AI is here and everywhere: 3 AI researchers look to the challenges ahead in 2024
HR leaders are interested in understanding and experimenting with AI to reduce resource-intensive processes, eliminate mundane tasks or even co-author HR-related content or documentation. 63% of HR leaders aim to use generative AI for improving efficiency and improving the employee experience (52%), among other goals (see figure). The first step in assessing a new technology trend, such as generative AI, is to distinguish any myths from reality and eliminate any preconceptions. The HR technology lead should work with IT, legal, compliance, and industry and subject matter experts to understand the true potential of the technology and report back to the HR leadership team and the CHRO. AI is poised to change the future of HR forever, disrupting established views of work, talent, roles and skills. But what if I, as the employee, can query, “Who are five success models with my strengths and weaknesses, and what have they gone on to do?
An AI-powered talent analytics framework, for instance, requires permission to view staff compensation and performance documentation, which, if breached, could have serious consequences for the worker and the organization. VR can also be used to train employees in the interpersonal skills that will be needed as they progress in their careers. Virtual reality (VR) training can help prepare workers for challenging circumstances wherein there is more than one right way to act, but they still have to conform to the company’s values or guidelines. With the help of virtual reality, you can recreate a real-world setting and let new employees rehearse processes until they are comfortable. In the real world, where everything alters depending on the learner’s actions, VR fosters that essential repetition factor.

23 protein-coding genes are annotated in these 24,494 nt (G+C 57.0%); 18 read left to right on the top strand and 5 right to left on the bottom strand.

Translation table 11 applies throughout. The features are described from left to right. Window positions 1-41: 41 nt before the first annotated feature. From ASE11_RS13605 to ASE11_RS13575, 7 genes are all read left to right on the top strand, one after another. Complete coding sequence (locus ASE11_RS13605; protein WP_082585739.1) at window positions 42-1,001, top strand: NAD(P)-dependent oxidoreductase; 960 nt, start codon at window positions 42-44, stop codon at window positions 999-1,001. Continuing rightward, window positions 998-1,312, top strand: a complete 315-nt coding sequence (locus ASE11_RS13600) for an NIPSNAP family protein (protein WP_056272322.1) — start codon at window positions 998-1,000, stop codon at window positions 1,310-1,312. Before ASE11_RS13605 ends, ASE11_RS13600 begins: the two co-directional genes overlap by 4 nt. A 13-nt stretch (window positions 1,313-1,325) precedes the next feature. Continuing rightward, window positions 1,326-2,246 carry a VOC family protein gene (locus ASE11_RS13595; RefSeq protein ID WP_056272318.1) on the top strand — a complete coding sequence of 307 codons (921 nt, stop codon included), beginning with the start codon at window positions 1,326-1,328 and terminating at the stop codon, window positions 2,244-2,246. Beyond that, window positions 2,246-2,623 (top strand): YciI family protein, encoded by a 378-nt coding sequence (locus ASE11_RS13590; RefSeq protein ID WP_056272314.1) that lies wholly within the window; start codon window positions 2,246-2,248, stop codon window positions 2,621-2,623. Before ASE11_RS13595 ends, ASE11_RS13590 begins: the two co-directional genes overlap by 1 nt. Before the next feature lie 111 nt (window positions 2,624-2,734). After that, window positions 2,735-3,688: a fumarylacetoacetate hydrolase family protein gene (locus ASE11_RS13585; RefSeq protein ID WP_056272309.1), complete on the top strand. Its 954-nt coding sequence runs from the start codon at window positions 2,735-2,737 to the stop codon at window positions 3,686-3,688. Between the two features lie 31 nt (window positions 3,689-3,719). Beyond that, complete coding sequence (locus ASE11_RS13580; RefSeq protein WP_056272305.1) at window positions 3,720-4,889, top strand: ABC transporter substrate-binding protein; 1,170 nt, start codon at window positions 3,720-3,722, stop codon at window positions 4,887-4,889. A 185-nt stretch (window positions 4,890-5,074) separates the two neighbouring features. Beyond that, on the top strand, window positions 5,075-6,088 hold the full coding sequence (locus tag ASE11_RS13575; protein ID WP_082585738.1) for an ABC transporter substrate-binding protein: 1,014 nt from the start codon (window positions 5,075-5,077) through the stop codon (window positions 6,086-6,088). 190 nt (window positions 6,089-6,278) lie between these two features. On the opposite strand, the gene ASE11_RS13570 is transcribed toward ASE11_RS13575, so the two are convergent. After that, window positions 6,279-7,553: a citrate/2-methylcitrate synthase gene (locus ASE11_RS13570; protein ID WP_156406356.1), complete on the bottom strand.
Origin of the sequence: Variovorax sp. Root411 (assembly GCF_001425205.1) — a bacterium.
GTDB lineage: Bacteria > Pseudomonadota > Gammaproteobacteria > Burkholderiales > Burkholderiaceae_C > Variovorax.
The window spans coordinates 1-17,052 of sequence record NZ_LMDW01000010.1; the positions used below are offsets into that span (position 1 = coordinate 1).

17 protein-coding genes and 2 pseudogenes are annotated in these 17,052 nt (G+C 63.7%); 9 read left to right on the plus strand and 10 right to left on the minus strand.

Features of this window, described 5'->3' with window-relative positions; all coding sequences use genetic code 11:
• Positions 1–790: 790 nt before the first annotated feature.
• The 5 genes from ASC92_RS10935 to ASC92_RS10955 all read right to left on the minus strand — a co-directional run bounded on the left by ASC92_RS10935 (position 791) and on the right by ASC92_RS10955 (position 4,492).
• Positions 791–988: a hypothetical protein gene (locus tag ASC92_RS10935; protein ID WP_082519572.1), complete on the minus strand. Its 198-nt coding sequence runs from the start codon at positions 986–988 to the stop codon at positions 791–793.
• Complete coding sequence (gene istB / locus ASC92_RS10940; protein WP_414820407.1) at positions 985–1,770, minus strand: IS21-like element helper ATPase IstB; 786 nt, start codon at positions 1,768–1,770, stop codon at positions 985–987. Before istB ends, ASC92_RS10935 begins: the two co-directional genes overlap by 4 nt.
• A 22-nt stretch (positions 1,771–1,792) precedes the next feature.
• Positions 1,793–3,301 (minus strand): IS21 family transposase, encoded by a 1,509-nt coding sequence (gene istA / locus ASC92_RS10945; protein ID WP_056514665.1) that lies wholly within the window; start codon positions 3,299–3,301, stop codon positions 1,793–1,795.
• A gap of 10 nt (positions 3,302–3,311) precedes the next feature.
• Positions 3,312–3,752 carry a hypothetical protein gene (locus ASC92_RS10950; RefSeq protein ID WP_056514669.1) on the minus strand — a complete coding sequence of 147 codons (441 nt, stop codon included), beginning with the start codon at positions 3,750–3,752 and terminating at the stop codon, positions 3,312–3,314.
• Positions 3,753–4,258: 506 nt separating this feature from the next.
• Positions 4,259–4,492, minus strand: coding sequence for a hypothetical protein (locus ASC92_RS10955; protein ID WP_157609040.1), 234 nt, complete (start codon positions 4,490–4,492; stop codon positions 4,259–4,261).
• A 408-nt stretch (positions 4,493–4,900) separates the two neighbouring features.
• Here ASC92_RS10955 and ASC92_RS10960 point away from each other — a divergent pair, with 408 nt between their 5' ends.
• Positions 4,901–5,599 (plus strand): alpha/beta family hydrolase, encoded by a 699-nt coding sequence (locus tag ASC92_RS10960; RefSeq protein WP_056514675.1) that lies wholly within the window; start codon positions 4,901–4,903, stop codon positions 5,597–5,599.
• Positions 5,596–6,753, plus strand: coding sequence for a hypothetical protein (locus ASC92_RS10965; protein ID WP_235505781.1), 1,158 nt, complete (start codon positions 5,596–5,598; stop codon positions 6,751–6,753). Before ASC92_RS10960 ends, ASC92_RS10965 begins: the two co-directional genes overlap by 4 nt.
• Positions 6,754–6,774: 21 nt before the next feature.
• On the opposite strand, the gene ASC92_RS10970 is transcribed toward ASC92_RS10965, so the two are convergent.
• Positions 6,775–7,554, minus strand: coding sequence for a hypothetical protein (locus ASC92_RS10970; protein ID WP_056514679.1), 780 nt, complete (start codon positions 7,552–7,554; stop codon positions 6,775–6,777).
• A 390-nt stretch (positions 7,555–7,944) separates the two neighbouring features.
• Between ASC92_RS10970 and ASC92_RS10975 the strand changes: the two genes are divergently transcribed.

Opinion: ‘Barbie’ is barreling into awards season. Is its empowering message all it’s cracked up to be?
Variables can be adjusted to predict the many possible outcomes of an action. Let’s say that the data indicates that your most standout achievers feel disengaged. AI in HR lets you assess the impact of promotions and learning initiatives on metrics like engagement and attrition.
AI will not only become ubiquitous across the employee lifecycle, it will also form part of the workforce that HR needs to manage. Currently, the workforce consists of traditional employees, gig workers, vendors, or contractors who conduct the work. In the future, HR will also need to manage co-bots working with employees to get work done. This, in turn, enables HR professionals to develop targeted training programs and solid succession plans so that their workforce is ready to meet future business needs. That being said, the field of HR will not be immune to the effects of adopting AI and automation. Unsurprisingly, more repetitive and less complex jobs are vulnerable to automation, while roles that require problem-solving are less likely to be automated.
Integration and compatibility with existing HR systems
“Employees benefit from greater visibility into work opportunities and options to build skills and experiences toward career growth. Managers or project leaders benefit from more flexible staffing and improved talent visibility.” AI will have an effect on the work conducted by the HR function, across the employee life cycle. This impact includes HR operations and service delivery, recruiting, learning and development, and talent management. In a first step, AI will lead to new sets of employee expectations about how employees interact with HR and HR technologies.
PwC followed its own advice five years ago in looking at the digital literacy and skills of all 55,000 of its U.S. workers. A “gamified” app asked workers whether they knew about and used alternate reality, virtual reality, big data and more, with prizes awarded for high scores. Workers then took a course to learn more and could post a badge on LinkedIn when they passed. (The average before the training course was around 150 to 175, Dua says.) The company offered a week off for everyone in early July if the goal was met. HR needs to change its recruiting and hiring practices and build digital skills among current employees, says Suneet Dua, products and technology chief revenue and growth officer at PwC. Our HR editorials undergo rigorous vetting by HR and legal experts, ensuring accuracy and compliance with relevant laws.